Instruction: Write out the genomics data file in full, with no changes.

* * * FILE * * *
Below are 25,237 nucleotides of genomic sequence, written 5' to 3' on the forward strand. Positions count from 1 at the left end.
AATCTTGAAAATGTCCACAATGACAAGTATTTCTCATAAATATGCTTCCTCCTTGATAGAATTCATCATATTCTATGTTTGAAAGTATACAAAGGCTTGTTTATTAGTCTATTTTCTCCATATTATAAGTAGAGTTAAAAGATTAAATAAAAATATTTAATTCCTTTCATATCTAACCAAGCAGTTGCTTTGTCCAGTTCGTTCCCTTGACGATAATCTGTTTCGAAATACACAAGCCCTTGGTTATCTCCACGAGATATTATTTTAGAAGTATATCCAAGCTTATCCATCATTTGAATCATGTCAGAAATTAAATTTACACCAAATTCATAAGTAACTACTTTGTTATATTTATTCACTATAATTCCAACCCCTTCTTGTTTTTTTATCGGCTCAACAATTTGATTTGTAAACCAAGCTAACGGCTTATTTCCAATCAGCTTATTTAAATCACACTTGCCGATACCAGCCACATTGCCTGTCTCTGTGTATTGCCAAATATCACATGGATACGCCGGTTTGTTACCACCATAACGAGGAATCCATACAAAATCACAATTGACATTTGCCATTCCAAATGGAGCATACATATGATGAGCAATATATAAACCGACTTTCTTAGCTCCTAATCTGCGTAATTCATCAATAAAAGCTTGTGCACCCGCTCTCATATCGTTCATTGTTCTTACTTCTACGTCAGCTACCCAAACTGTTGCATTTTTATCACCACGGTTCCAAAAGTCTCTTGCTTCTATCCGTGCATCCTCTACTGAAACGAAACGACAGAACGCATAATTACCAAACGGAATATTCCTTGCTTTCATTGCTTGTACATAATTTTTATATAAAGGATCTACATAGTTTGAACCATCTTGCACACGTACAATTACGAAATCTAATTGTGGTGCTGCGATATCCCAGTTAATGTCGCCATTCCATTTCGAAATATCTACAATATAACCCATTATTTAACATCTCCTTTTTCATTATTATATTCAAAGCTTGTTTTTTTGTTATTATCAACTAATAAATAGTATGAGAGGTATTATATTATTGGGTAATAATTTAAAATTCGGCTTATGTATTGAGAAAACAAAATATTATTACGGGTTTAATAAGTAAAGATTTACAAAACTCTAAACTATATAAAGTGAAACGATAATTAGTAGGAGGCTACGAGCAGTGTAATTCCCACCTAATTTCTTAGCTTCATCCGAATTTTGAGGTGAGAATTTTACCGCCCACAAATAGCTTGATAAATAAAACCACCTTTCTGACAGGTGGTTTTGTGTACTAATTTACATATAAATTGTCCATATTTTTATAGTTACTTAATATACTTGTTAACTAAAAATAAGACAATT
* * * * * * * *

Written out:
Below are 25,237 nucleotides of genomic sequence, written 5' to 3' on the forward strand. Positions count from 1 at the left end.
AATCTTGAAAATGTCCACAATGACAAGTATTTCTCATAAATATGCTTCCTCCTTGATAGAATTCATCATATTCTATGTTTGAAAGTATACAAAGGCTTGTTTATTAGTCTATTTTCTCCATATTATAAGTAGAGTTAAAAGATTAAATAAAAATATTTAATTCCTTTCATATCTAACCAAGCAGTTGCTTTGTCCAGTTCGTTCCCTTGACGATAATCTGTTTCGAAATACACAAGCCCTTGGTTATCTCCACGAGATATTATTTTAGAAGTATATCCAAGCTTATCCATCATTTGAATCATGTCAGAAATTAAATTTACACCAAATTCATAAGTAACTACTTTGTTATATTTATTCACTATAATTCCAACCCCTTCTTGTTTTTTTATCGGCTCAACAATTTGATTTGTAAACCAAGCTAACGGCTTATTTCCAATCAGCTTATTTAAATCACACTTGCCGATACCAGCCACATTGCCTGTCTCTGTGTATTGCCAAATATCACATGGATACGCCGGTTTGTTACCACCATAACGAGGAATCCATACAAAATCACAATTGACATTTGCCATTCCAAATGGAGCATACATATGATGAGCAATATATAAACCGACTTTCTTAGCTCCTAATCTGCGTAATTCATCAATAAAAGCTTGTGCACCCGCTCTCATATCGTTCATTGTTCTTACTTCTACGTCAGCTACCCAAACTGTTGCATTTTTATCACCACGGTTCCAAAAGTCTCTTGCTTCTATCCGTGCATCCTCTACTGAAACGAAACGACAGAACGCATAATTACCAAACGGAATATTCCTTGCTTTCATTGCTTGTACATAATTTTTATATAAAGGATCTACATAGTTTGAACCATCTTGCACACGTACAATTACGAAATCTAATTGTGGTGCTGCGATATCCCAGTTAATGTCGCCATTCCATTTCGAAATATCTACAATATAACCCATTATTTAACATCTCCTTTTTCATTATTATATTCAAAGCTTGTTTTTTTGTTATTATCAACTAATAAATAGTATGAGAGGTATTATATTATTGGGTAATAATTTAAAATTCGGCTTATGTATTGAGAAAACAAAATATTATTACGGGTTTAATAAGTAAAGATTTACAAAACTCTAAACTATATAAAGTGAAACGATAATTAGTAGGAGGCTACGAGCAGTGTAATTCCCACCTAATTTCTTAGCTTCATCCGAATTTTGAGGTGAGAATTTTACCGCCCACAAATAGCTTGATAAATAAAACCACCTTTCTGACAGGTGGTTTTGTGTACTAATTTACATATAAATTGTCCATATTTTTATAGTTACTTAATATACTTGTTAACTAAAAATAAGACAATT